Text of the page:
The FATF Conundrum


The FATF Conundrum

How to avoid being blacklisted?

Aftab H. Wahla

The continued grey-listing on the part of Financial Action Task Force, the anti-money laundering and counter-terror financing global watchdog, has emerged as a major source of concern for the policymakers of Pakistan as the constant threat of blacklisting with potentially terrible financial and economic consequences continues to haunt the incumbent government. Now that the recent plenary meeting of FATF, held at Orlando, USA, from 16 to 21 June has shown deep reservations on the degree of technical, administrative and legal compliance of FATF recommendations and action plan shown by Pakistan, it will be fruitful to have some basic understanding about FATF so as to suggest some legal, political, diplomatic and administrative remedies to remove once for all the sword of Damocles ever hanging on the head of Pakistan.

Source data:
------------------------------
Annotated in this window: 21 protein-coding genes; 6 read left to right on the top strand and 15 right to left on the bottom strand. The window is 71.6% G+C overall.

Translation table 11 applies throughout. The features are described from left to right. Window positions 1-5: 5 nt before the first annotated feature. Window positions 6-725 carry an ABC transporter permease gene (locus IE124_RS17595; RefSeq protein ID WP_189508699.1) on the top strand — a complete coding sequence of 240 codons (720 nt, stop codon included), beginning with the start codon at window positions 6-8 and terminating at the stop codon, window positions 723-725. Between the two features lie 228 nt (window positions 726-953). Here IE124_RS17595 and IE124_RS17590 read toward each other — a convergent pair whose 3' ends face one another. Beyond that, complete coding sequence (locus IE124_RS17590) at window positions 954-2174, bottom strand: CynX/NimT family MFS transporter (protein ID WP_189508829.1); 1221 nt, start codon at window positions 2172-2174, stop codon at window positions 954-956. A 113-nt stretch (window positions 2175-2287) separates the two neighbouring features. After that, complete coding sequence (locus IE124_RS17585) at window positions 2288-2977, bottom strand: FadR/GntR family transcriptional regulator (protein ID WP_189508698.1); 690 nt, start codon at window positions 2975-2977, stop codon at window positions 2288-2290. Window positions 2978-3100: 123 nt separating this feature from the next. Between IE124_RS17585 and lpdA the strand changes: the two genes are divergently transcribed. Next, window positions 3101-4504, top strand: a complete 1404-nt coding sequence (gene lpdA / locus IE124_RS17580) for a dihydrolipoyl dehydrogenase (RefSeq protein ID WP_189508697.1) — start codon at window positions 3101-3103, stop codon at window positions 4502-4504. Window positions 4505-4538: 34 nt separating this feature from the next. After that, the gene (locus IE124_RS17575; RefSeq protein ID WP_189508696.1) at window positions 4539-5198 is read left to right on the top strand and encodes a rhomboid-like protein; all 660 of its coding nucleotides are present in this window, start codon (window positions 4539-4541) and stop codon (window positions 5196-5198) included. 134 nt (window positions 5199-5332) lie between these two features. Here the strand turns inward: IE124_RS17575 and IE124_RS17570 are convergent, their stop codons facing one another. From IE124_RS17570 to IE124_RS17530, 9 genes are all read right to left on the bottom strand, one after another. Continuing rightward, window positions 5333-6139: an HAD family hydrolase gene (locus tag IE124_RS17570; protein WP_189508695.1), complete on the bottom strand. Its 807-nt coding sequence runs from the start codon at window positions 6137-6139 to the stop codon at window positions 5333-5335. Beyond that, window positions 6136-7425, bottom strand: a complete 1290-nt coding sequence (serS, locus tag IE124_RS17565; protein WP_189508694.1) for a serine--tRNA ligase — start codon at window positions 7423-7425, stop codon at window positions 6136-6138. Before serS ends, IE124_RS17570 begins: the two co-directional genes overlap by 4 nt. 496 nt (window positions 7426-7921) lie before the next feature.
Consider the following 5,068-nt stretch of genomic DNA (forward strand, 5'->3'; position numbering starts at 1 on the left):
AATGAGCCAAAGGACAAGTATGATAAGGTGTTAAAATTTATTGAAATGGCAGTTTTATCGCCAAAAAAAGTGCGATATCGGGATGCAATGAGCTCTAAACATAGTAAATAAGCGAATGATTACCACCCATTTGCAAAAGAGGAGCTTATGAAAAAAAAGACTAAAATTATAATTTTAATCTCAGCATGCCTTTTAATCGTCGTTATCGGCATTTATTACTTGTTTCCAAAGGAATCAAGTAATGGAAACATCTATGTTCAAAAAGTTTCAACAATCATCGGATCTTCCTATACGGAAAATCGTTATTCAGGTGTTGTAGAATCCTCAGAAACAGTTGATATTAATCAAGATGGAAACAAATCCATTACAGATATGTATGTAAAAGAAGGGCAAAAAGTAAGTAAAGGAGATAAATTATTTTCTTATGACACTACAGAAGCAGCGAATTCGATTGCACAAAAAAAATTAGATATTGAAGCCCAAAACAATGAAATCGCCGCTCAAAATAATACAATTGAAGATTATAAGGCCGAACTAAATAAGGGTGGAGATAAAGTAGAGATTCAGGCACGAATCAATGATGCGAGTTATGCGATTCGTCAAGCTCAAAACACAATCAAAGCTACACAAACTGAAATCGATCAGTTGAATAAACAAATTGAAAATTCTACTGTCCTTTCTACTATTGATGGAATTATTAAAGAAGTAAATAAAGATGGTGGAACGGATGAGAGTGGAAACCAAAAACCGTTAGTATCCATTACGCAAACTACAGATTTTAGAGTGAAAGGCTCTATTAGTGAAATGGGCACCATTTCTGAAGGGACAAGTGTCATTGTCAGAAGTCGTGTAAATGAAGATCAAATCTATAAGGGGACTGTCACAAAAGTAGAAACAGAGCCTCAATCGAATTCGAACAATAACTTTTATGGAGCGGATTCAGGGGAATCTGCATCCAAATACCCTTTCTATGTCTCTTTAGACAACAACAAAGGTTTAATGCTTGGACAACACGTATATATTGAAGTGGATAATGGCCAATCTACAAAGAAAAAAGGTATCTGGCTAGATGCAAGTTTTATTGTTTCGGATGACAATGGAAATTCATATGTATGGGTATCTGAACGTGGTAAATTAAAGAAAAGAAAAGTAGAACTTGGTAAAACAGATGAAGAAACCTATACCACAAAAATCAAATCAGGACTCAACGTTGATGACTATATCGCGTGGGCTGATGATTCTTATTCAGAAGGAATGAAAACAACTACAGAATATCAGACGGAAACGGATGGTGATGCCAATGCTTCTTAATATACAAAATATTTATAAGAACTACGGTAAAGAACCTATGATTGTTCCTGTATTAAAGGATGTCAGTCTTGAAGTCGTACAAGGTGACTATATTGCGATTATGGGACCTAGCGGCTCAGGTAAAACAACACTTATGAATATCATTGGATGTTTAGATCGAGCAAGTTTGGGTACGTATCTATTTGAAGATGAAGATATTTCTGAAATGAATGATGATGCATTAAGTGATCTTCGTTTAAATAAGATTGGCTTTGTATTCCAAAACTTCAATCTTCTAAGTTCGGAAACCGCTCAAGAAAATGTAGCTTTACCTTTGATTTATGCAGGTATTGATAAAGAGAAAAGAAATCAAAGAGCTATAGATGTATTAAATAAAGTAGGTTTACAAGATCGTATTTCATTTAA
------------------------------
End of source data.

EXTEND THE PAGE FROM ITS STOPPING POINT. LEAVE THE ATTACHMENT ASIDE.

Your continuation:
FATF is a 38-member intergovernmental agency which was established in 1989 during a G-7 summit in Paris with an initial aim to develop and implement measures to curb money laundering. Later, in 2001, its mandate was expanded to include counter-terror financing efforts.  FATF expanded its area of jurisdiction again in 2012 by adding counter-financing for weapons of mass destruction or counter-financing for proliferation efforts in its mandate. Now this organization works in close collaboration with its members (36 countries and 2 organizations, i.e. European Commission and Gulf Cooperation Council), associate members (FATF-style regional organizations like Asia-Pacific Group), international financial institutions (IMF, World Bank, etc), observers (international organizations like UN Security Council) to set standards and promote effective implementation of legal, regulatory and operational measures for combating money laundering, curbing terror-financing and eliminating threats to the integrity of international financial system. Succinctly, FATF is policymaking body that forces the countries having strategic deficiencies in their economic system to bring about legislative and regulatory reforms in order to make their respective financial systems compatible with FATF Recommendations which it developed in 1999 and revised later on, in 1996, 2001, 2003 and 2012.

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